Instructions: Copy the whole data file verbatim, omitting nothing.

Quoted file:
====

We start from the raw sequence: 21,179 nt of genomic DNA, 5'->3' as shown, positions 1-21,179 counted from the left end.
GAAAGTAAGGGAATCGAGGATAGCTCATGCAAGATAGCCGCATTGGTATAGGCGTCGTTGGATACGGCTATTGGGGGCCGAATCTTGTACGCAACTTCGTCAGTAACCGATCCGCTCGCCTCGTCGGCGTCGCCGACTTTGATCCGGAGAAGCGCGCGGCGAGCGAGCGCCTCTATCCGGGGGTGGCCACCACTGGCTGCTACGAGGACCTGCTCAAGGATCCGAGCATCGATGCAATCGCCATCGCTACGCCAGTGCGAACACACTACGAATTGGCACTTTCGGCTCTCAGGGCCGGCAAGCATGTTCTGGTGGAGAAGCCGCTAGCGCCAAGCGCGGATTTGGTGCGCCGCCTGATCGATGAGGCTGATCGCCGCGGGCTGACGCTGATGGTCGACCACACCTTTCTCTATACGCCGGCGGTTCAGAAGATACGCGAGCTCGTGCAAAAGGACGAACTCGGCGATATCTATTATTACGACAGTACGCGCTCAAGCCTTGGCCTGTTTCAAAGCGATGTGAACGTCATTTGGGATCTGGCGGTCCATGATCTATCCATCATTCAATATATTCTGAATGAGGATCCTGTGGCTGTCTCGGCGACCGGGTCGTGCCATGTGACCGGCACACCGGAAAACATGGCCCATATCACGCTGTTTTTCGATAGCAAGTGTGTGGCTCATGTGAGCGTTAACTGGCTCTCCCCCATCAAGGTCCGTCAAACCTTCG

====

We start from the raw sequence: 21,179 nt of genomic DNA, 5'->3' as shown, positions 1-21,179 counted from the left end.
GAAAGTAAGGGAATCGAGGATAGCTCATGCAAGATAGCCGCATTGGTATAGGCGTCGTTGGATACGGCTATTGGGGGCCGAATCTTGTACGCAACTTCGTCAGTAACCGATCCGCTCGCCTCGTCGGCGTCGCCGACTTTGATCCGGAGAAGCGCGCGGCGAGCGAGCGCCTCTATCCGGGGGTGGCCACCACTGGCTGCTACGAGGACCTGCTCAAGGATCCGAGCATCGATGCAATCGCCATCGCTACGCCAGTGCGAACACACTACGAATTGGCACTTTCGGCTCTCAGGGCCGGCAAGCATGTTCTGGTGGAGAAGCCGCTAGCGCCAAGCGCGGATTTGGTGCGCCGCCTGATCGATGAGGCTGATCGCCGCGGGCTGACGCTGATGGTCGACCACACCTTTCTCTATACGCCGGCGGTTCAGAAGATACGCGAGCTCGTGCAAAAGGACGAACTCGGCGATATCTATTATTACGACAGTACGCGCTCAAGCCTTGGCCTGTTTCAAAGCGATGTGAACGTCATTTGGGATCTGGCGGTCCATGATCTATCCATCATTCAATATATTCTGAATGAGGATCCTGTGGCTGTCTCGGCGACCGGGTCGTGCCATGTGACCGGCACACCGGAAAACATGGCCCATATCACGCTGTTTTTCGATAGCAAGTGTGTGGCTCATGTGAGCGTTAACTGGCTCTCCCCCATCAAGGTCCGTCAAACCTTCG